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By DP30 david@thehotbuttonl.com

Rabbit Hole, actor/producer Nicole Kidman

9 Responses to “Rabbit Hole, actor/producer Nicole Kidman”

  1. Enjoyed this very much. Especially interesting to hear her share about her choices that challenge her, and stretch her artistically.

  2. Highwayroller says:

    Whoa… Whoa. I am absolutely hypnotized. I mean, there’s a lot of fine actors in the world, but she is just a standout, she will fascinate people her whole carierre. Just look at this interview… Thank you very much.

  3. John says:

    She’s amazing. And brilliant.

  4. Glenn says:

    Amazing woman and an amazing interview.

  5. AJ says:

    Is it sad that I’ve been waiting for a Nicole Kidman interview to pop up here? Ugh, an hour and a half unbroken shot of this legend–heaven.

  6. Debra S says:

    Incredible interview. Nicole is simply fascinating. Such good things coming her way and she deserves it.

  7. Dan says:

    What a nice interview, David. Nicole seemed so open and engaged. I love listening to her because it’s like a breath of fresh air. She’s the most fascinating actress right now, indeed.

  8. Gab says:

    I love love love Nicole and this totally made my day. She is so honest and sweet, I can imagine how amazing it was interviewing her. Thanks for posting!

  9. movieman says:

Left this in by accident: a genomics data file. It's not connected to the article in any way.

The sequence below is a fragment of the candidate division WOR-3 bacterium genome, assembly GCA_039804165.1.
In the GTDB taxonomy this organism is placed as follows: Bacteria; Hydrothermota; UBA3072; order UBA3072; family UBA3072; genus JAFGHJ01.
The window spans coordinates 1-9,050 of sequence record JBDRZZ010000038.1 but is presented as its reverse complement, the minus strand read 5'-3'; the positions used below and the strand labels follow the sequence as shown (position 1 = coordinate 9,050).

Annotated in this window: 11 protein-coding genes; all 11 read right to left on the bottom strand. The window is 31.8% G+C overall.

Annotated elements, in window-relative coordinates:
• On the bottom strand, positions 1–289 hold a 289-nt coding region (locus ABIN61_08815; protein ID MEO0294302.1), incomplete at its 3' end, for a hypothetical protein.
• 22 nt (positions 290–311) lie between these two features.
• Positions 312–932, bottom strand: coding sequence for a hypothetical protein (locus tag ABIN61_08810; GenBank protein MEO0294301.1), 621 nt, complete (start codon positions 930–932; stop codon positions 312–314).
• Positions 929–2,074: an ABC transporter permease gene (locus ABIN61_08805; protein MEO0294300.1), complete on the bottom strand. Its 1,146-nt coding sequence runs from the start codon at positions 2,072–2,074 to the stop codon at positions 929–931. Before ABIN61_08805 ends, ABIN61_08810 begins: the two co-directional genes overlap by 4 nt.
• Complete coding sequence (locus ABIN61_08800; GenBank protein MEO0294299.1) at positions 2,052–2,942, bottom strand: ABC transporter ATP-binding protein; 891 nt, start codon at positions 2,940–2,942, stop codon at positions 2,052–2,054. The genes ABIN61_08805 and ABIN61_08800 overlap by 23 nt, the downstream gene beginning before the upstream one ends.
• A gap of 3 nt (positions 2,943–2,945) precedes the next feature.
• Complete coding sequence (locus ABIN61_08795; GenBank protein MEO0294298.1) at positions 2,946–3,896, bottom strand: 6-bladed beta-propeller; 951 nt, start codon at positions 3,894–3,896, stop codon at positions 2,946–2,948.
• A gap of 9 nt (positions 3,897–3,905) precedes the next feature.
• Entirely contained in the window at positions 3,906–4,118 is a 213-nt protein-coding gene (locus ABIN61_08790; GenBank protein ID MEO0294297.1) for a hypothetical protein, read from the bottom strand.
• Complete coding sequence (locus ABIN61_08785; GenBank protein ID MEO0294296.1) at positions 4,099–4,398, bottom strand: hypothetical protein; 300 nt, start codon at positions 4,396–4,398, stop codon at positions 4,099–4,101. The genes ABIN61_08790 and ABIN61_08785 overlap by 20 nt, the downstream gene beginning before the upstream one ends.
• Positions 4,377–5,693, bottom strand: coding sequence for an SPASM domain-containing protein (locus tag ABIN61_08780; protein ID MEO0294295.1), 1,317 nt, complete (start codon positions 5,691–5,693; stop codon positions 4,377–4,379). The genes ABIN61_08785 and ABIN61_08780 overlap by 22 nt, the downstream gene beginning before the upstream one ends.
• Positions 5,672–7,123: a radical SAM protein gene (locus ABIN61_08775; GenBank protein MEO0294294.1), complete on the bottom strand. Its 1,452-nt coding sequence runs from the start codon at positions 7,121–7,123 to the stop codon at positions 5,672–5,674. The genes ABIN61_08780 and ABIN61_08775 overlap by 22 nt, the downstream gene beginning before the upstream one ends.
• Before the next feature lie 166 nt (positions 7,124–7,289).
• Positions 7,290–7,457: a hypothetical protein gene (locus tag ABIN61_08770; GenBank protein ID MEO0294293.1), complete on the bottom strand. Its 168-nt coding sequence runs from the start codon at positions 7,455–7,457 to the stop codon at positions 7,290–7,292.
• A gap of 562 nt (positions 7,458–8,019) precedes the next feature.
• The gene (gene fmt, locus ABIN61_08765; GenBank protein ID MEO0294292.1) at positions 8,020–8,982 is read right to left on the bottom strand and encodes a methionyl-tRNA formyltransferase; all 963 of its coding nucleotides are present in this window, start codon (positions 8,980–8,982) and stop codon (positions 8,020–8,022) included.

….so I guess Nic IS in the new Sandler movie after all.
    Hooray!!!!
    I’m still trying to figure out why Sony has made it their mission to hide her in any of the film’s trailers. Hell, if I had Nicole Kidman in my new Adam Sandler/Jennifer Aniston comedy, I’d shout it from the mountaintop.

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Aloha is the movie equivalent of a man in a donkey suit with a tree branch growing out of his forehead. I don’t know what the fuck this movie is. It feels like Cameron Crowe tried to make some Pynchonesque contemporary riff on Casablanca, then either or he or the studio chickened out halfway through and tried to turn it back into Jerry Maguire. But don’t confuse Aloha with hackwork. It’s more like a mad scientist had 10 beakers bubbling, and instead of unlocking cold fusion, he blew up his lab and melted an ear. I swear, this movie is like some bastard offspring of Casablanca, Inherent Vice, ‘Goosebumps,’ and ‘Baywatch Hawaii.’ My takeaway? Making movies is hard, yo.”
~ Vince Mancini

“We don’t defy the laws of physics: There are no flying men or cars in this movie. So it made sense to do it old-school: real vehicles and real human beings in the desert. We shot the movie more or less in continuity, because the cars and the characters get really banged up along the way. The biggest benefit of digital technology for me was that the cameras were smaller and much more agile, so you could put them anywhere. We also spent a huge amount of time on spatial awareness—making sure the viewer could follow the action and understand what was happening. There has to be a strong causal connection from one shot to the next, just the same way that in music, there has to be a connection from one note to the next. Otherwise it’s just noise. Too often, if you just cram a lot of stuff into the frame, you get the illusion of a fast pace. But there’s no coherence. It doesn’t flow. It comes off as headbanging music, and it can be exhausting. We storyboarded the movie before we had a script: We had 3,500 boards, which helps the cast and crew understand how everything is going to fit together. Movies are getting faster and faster. The Road Warrior had 1,200 cuts. This one has 2,700 cuts. You have to treat it like a symphony.”
~ George Miller

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